Skip to main navigation menu Skip to main content Skip to site footer

Original article

Vol. 151 No. 1112 (2021)

Recidivism in Switzerland: the influence of custodial sanctions

Cite this as:
Swiss Med Wkly. 2021;151:w20462



Although many studies have investigated the influence of personal characteristics on recidivism, knowledge about the impact of correctional policies remains limited. The present study adds to this debate by investigating the effect of the dualistic system of custodial sanctions in Switzerland over time. Specifically, we: (1) tested the influence that different types of custodial sanctions – sentences (offering regular prison treatment) and measures (offering crime-related rehabilitation programmes) – have on reconviction rates; and (2) forecasted future reconviction rates to estimate their value in the year 2020.


National level data from the Swiss Federal Statistical Office were collected, including 3-year reconviction rates after release from custody and the number of persons serving custodial sentences and measures. A time series framework was used for the analyses, which included data available from 1988 to 2013 (n = 26 years).


The number of persons serving custodial sentences had no effect on recidivism (p = 0.582); however, a higher number of persons serving custodial measures was significantly associated with a decrease in recidivism (p = 0.003). For the year 2020, a reconviction rate of 28% (range 23–33%) was predicted.


Custodial measures seem to be associated with a reduction in recidivism. However, owing to the indeterminate time associated with some custodial measures, often at the cost of the prisoners’ rights and the criminal justice system, future studies are needed to determine the optimal serving time for custodial measures.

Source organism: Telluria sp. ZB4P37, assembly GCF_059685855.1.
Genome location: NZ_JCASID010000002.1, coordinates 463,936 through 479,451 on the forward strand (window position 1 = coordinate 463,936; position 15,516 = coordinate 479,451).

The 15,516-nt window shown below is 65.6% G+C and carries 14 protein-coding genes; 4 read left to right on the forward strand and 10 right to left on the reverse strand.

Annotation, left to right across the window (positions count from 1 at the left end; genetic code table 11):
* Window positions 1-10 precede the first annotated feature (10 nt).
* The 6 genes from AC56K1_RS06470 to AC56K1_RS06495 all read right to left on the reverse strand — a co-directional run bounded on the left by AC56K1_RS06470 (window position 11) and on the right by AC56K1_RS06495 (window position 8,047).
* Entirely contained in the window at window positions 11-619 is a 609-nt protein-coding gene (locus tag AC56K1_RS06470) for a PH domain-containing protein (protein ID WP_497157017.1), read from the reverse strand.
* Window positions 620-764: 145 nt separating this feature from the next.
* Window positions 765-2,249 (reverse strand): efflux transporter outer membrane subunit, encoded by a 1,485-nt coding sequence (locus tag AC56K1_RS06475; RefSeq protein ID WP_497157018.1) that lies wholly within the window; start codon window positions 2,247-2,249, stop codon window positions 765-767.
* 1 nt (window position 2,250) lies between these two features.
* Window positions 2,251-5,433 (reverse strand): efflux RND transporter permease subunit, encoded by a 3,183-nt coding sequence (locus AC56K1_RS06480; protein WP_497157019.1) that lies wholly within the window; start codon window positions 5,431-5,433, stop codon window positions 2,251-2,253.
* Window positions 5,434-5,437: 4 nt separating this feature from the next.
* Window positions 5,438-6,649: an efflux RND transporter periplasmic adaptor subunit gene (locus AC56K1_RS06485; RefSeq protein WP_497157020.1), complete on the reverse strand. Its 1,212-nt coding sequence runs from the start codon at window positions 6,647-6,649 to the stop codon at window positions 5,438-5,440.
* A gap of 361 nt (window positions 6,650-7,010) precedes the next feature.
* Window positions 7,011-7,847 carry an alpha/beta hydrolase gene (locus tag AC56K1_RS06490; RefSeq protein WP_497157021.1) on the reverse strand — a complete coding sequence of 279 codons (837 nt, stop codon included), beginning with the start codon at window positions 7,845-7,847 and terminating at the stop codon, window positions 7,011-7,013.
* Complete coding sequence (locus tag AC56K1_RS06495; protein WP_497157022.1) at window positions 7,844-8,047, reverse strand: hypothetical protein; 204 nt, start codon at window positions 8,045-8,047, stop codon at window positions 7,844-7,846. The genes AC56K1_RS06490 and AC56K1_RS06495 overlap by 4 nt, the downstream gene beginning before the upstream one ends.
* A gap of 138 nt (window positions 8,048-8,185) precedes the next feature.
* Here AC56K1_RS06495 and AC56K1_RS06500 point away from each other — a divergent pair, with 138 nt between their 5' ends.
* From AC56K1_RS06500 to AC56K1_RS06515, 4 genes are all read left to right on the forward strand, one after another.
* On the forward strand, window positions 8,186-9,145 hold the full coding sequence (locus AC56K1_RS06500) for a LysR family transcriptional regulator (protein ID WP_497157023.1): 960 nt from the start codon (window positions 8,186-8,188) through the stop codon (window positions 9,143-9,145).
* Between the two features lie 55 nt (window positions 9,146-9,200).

1. King RS, Elderbroom B. Improving recidivism as a performance measure. Washington (DC): Urban Institute; 2014. Available from:
  2. Yukhnenko D Sridhar S Fazel S. A systematic review of criminal recidivism rates worldwide: 3-year update. Wellcome Open Res. 2020;4:28. doi:.
  3. Payne J. Recidivism in Australia: findings and future research. Canberra (Australia): Australian Institute of Criminology; 2007. Available from:
  4. Hunt K, Easley B. The effects of aging on recidivism among federal offenders. United States Sentencing Commission. Columbus (WA): U.S. Sentencing Commission; 2017. Available from:
  5. Council of State Governments Justice Center. States report reductions in recidivism. Washington (DC): The Council; 2012. Available from:
  6. Bonta J, Andrews D. The psychology of criminal conduct. 6th ed. New York: Routledge; 2017.
  7. Cottle CC Lee RJ Heilbrun K. The prediction of criminal recidivism in juveniles: a meta-analysis. Crim Justice Behav. 2001;28(3):367–94. doi:.
  8. Gendreau P Little T Goggin C. A meta‐analysis of the predictors of adult offender recidivism: what works! Criminology. 1996;34(4):575–608. doi:.
  9. Hanson RK Morton-Bourgon KE. The characteristics of persistent sexual offenders: a meta-analysis of recidivism studies. J Consult Clin Psychol. 2005;73(6):1154–63. doi:.
  10. Yukhnenko D Blackwood N Fazel S. Risk factors for recidivism in individuals receiving community sentences: a systematic review and meta-analysis. CNS Spectr. 2020;25(2):252–63. doi:.
  11. Cullen FT Jonson CL Nagin DS. Prisons do not reduce recidivism: the high cost of ignoring science. Prison J. 2011;91(Suppl 3):S48–65. doi:.
  12. Gendreau P Goggin C Cullen FT Andrews DA. The effects of community sanctions and incarceration on recidivism. Forum Correct Res. 2000;12(2):10–3. doi:
  13. Nagin DS, Cullen FT, Jonson CL. Imprisonment and reoffending. In: Tonry M, editor. Crime and justice: a review of research. Chicago (IL): University of Chicago Press; 2009. p. 115–200.
  14. Smith P, Goggin C, Gendreau P. The effects of prison sentences and intermediate sanctions on recidivism: general effects and individual differences. Ontario (Canada): Solicitor General of Canada; 2002. Available from:
  15. Villettaz P Gillieron G Killias M. The effects on re‐offending of custodial vs. non‐custodial sanctions: an updated systematic review of the state of knowledge. Campbell Syst Rev. 2015;11(1):1–92. doi:.
  16. Smith P, Gendreau P. A longitudinal examination of inmate behavior and program activities on institutional adjustment and recidivism. Ohio: University of Cincinnati; 2010.
  17. Swiss Criminal Code of December 21, 1937 (2020 March 3). Available from:
  18. Thommen M. Introduction to Swiss law. Berlin (Germany): Carl Grossmann Verlag; 2018.
  19. Federal Statistical Office. Crime and criminal justice. Neuchâtel (Switzerland): The Office; 2020. Available from: